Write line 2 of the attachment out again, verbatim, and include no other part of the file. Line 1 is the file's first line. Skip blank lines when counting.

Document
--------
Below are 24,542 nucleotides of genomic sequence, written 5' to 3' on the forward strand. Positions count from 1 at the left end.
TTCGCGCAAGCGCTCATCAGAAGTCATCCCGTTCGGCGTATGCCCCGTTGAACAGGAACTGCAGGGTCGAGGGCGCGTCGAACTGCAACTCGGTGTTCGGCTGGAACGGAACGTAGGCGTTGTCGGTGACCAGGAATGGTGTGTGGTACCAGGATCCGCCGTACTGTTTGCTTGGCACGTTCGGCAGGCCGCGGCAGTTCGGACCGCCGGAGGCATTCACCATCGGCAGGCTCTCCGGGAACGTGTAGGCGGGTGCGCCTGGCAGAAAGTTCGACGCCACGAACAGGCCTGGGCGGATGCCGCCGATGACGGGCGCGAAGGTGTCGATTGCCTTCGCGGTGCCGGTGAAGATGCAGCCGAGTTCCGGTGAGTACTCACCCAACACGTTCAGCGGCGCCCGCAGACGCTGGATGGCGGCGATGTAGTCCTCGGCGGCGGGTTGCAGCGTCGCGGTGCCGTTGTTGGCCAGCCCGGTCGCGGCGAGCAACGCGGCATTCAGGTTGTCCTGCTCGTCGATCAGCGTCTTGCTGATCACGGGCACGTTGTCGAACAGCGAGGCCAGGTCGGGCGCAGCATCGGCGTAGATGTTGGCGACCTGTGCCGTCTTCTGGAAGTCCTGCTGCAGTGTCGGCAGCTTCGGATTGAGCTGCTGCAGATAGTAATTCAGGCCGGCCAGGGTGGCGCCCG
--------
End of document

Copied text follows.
TTCGCGCAAGCGCTCATCAGAAGTCATCCCGTTCGGCGTATGCCCCGTTGAACAGGAACTGCAGGGTCGAGGGCGCGTCGAACTGCAACTCGGTGTTCGGCTGGAACGGAACGTAGGCGTTGTCGGTGACCAGGAATGGTGTGTGGTACCAGGATCCGCCGTACTGTTTGCTTGGCACGTTCGGCAGGCCGCGGCAGTTCGGACCGCCGGAGGCATTCACCATCGGCAGGCTCTCCGGGAACGTGTAGGCGGGTGCGCCTGGCAGAAAGTTCGACGCCACGAACAGGCCTGGGCGGATGCCGCCGATGACGGGCGCGAAGGTGTCGATTGCCTTCGCGGTGCCGGTGAAGATGCAGCCGAGTTCCGGTGAGTACTCACCCAACACGTTCAGCGGCGCCCGCAGACGCTGGATGGCGGCGATGTAGTCCTCGGCGGCGGGTTGCAGCGTCGCGGTGCCGTTGTTGGCCAGCCCGGTCGCGGCGAGCAACGCGGCATTCAGGTTGTCCTGCTCGTCGATCAGCGTCTTGCTGATCACGGGCACGTTGTCGAACAGCGAGGCCAGGTCGGGCGCAGCATCGGCGTAGATGTTGGCGACCTGTGCCGTCTTCTGGAAGTCCTGCTGCAGTGTCGGCAGCTTCGGATTGAGCTGCTGCAGATAGTAATTCAGGCCGGCCAGGGTGGCGCCCG